Solutions for common injection moulding problems

Injection moulding is a fantastic way to accelerate products from initial design into mass production, but if anything goes wrong that too will be mass produced – and that’s expensive.
More often than not, the biggest losses are caused by the smallest defects because they are harder to spot in time. The significance of a small deformation may be unapparent until after a batch is delivered.

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Most deformations have several possible causes and here are common problems and solutions.


Overheated resin can introduce scorch marks so adjusting temperature seems the solution, however, the cause can be more subtle. Trapped bubbles are often the focus of excess heat, so better venting may be needed. Inadequate injection pressure is a common cause of bubbles but high pressures can also suck in air.

Incomplete components

Possible causes include constricted inlet gates, over-viscous material, low temperature, or trapped air. A plastic injection moulding company like will quickly identify the cause.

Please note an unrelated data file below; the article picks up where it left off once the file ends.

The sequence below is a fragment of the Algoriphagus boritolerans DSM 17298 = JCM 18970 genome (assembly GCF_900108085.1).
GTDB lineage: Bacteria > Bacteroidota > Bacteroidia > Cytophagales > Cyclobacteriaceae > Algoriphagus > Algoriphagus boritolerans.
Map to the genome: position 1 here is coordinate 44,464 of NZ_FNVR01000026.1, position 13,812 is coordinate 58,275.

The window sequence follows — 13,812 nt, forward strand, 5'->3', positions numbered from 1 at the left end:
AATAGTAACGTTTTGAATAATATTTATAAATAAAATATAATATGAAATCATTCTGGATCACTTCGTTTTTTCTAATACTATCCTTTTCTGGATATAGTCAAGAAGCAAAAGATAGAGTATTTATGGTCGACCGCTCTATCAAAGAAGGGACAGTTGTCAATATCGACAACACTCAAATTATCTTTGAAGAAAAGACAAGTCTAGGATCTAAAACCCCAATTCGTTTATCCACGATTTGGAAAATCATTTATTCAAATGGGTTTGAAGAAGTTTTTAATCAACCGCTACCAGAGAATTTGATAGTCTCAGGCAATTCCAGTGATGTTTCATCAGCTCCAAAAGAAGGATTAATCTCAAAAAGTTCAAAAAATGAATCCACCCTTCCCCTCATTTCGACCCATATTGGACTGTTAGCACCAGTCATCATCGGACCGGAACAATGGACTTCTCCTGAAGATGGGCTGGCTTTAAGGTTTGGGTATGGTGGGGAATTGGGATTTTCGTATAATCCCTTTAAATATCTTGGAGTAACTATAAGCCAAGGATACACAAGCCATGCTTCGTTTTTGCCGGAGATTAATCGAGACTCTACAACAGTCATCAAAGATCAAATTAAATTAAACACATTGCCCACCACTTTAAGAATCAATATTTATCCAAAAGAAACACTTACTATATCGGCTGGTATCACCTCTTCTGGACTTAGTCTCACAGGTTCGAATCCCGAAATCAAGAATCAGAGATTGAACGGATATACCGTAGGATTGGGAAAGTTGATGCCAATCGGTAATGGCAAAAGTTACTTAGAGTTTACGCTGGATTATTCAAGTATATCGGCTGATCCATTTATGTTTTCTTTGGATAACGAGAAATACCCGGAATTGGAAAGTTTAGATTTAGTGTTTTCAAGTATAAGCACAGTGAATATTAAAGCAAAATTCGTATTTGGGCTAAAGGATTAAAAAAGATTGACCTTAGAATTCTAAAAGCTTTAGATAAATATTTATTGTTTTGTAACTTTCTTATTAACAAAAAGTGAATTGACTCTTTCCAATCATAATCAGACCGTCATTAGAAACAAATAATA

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Flow lines

Wavy patterns result from irregular cooling causing material to settle in bands. Some people like this appearance but it depends on the product and the design intentions of the client. Patterning is usually most evident near injection points or in narrower parts of the design that can cool the quickest.

Increasing injection pressure, speed or inlet diameter can reduce layering, but over-fast injection can actually introduce irregularities due to “jetting” of material. Designing rounded corners will help prevent both irregular flow and cooling.


Uneven shrinkage causes warping, and arises if the mould cools too quickly. This isn’t always because refrigeration is too cold, it also happens if the resin begins too hot. Try lowering initial temperatures. Conversely, sink holes arise when surfaces are cooled too little. Statistics from material suppliers help you estimate normal shrinkage.


Discolouration is frequently caused by inadequate cleaning between production runs, or poor thermal stability in a colourant.


If surface layers easily delaminate you need to analyse your injected material – it may be damp, contaminated, or inadequately mixed. Surface separation could be a warning the entire product is friable.


Lips of excess material indicate resin has escaped into the void between tooling surfaces or near the injector pin. Deburring thousands of products may not be practical.
Common causes include mould wear or insufficient clamping. Excessive temperatures and pressures also contribute.